This one and its siblings have been eating my native coral honeysuckle for a couple of weeks now.
Honeysuckle is one of this species’ favorite food groups, and my vine is huge, so I let them have their way. They don’t eat the flowers or fruits, merely stripping the vines of leaves in a few spots. Note the discarded skin on the branch behind it, left over from an earlier molting.
How do I know the identity of these caterpillars? I’m glad you asked. Everything I know about caterpillars I learned from my go-to reference — Caterpillars of Eastern North America by David L. Wagner. Dr. Wagner’s book is full of excellent photos and all the information you need to know about what the caterpillars eat and what they’ll turn into. I highly recommend this book.
That’s just a sample of what’s going on right now on my patch of North Carolina piedmont. I’ll fill you in on some other highlights in another post soon. Meanwhile, get out there and enjoy that autumn air while it lasts. Word from the weather seers is that heat and humidity will be returning within 48 hours. But not for long — we hope!
I fell in love with Carolina bays a few decades back during a coastal ecology class. I’m talking about three tree species known as “Carolina bays,” not the geological/ecological entities where they live, which are also quite fascinating.
Most of the North Carolina inner coastal plain is flat, and before settlers drained it extensively, much of it was swampland covered by thick growths of mostly evergreen shrubs and trees that harbored abundant wildlife (slightly drier areas were covered by vast forests of Longleaf Pine). These thick growths of swampy vegetation were considered a hindrance by those who wanted to farm the land, which is why today you only find patches of this native ecotype, mostly in preserves that harbor bears and recently re-introduced red wolves, along with myriad birds and other creatures.
I think the settlers probably called these areas bays, because of the three species of small, evergreen trees that grew among the hollies and other vegetation characteristic of this ecotype. To the casual observer, they look vaguely alike, because they are all small trees, often shrubby in habit, and their leaves are evergreen and aromatic.
Cooks familiar with bay leaves may know they are leaves from the Bay Laurel (Laurel nobilis), a shrubby tree of the Mediterranean region. These aromatic leaves have been used to flavor food for thousands of years. Settlers of the NC coastal plain saw a similarity between the cooking bay they knew and three evergreen tree species of the swampy thickets, so all were named bays: Loblolly Bay (Gordonia lasianthus), Red Bay (Persea borbonia), and Sweet Bay (Magnolia virginiana).
If you crush leaves of these three trees, they smell sweetly spicy; each species smells slightly different, and all were used by the colonists to flavor food. Of the three species, Sweet Bay’s leave are the sweetest, which may be how it got its name. Although, the potently fragrant white flowers of this native magnolia may have also been responsible for that designation.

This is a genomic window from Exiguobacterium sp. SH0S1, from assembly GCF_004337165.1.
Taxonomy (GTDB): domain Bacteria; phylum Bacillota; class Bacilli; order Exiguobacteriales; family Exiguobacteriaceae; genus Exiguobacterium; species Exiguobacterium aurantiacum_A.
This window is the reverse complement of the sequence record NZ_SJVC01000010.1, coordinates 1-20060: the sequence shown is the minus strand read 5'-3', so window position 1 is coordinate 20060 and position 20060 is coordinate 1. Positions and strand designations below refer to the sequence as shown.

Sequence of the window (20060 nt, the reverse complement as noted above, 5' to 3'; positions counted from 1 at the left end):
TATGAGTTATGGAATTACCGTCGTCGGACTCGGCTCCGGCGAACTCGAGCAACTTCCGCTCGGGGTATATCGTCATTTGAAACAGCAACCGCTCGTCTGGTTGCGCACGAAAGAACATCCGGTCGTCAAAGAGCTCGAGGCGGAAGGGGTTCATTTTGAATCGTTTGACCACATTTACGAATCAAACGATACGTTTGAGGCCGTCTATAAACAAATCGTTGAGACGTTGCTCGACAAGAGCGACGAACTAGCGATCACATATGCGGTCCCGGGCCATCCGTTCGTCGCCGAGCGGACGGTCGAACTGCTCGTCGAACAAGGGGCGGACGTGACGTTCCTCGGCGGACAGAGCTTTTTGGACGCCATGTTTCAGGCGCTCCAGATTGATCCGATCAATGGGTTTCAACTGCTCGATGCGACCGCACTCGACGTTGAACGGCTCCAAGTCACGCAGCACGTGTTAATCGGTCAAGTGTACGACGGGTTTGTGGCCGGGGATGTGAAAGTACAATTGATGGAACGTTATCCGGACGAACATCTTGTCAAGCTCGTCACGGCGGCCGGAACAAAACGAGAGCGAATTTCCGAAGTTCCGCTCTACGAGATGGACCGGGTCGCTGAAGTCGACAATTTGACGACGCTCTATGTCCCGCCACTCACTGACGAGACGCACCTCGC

The natural range of this mostly evergreen (depends on the coldness of the winter) native magnolia extends to the lower, eastern Piedmont region. Twenty-two years ago when I realized part of my yard was a moist floodplain leading into a swamp, I decided to plant some bays. The Red Bay I planted is struggling to hang on; our recent drought years have been hard on it. The Sweet Bay, however, seems to be thriving. It is tall and skinny at about 25 feet high, and it disappears when all the floodplain trees wear their summer foliage.
Winter is when my Sweet Bay Magnolia shines. After I planted mine, I discovered a group of about four growing deeper in the swamp just off our property. These are clearly naturally occurring trees, which likely explains why the one I planted nearby is so happy. Yes, I laughed when I realized that Nature had beaten me to the punch.
My tree blooms in April, and because it’s so tall, I often forget to look for the flowers. But the seed cones are usually still visible by the time I remember to check on it.
However, in the winter landscape, I notice this tree every time I look out my window because of its leaves. The tops of the leaves are a nice deep green, but the undersides are pale silver. The gentlest of breezes lifts Sweet Bay’s leaves enough to show their metallic undersides. And when the barometric pressure changes, my Sweet Bay turns up all its leaves, sending a silver signal to warn me of an impending weather change.
If you’ve got a moist spot in your Piedmont yard, consider adding a Sweet Bay Magnolia. Horticulturalists have developed a number of cultivars that are more refined than the species. Some even have larger, more conspicuous flowers. All tolerate shade and wet roots, and all will flash their leafy silvery undersides at you when the winds make them dance.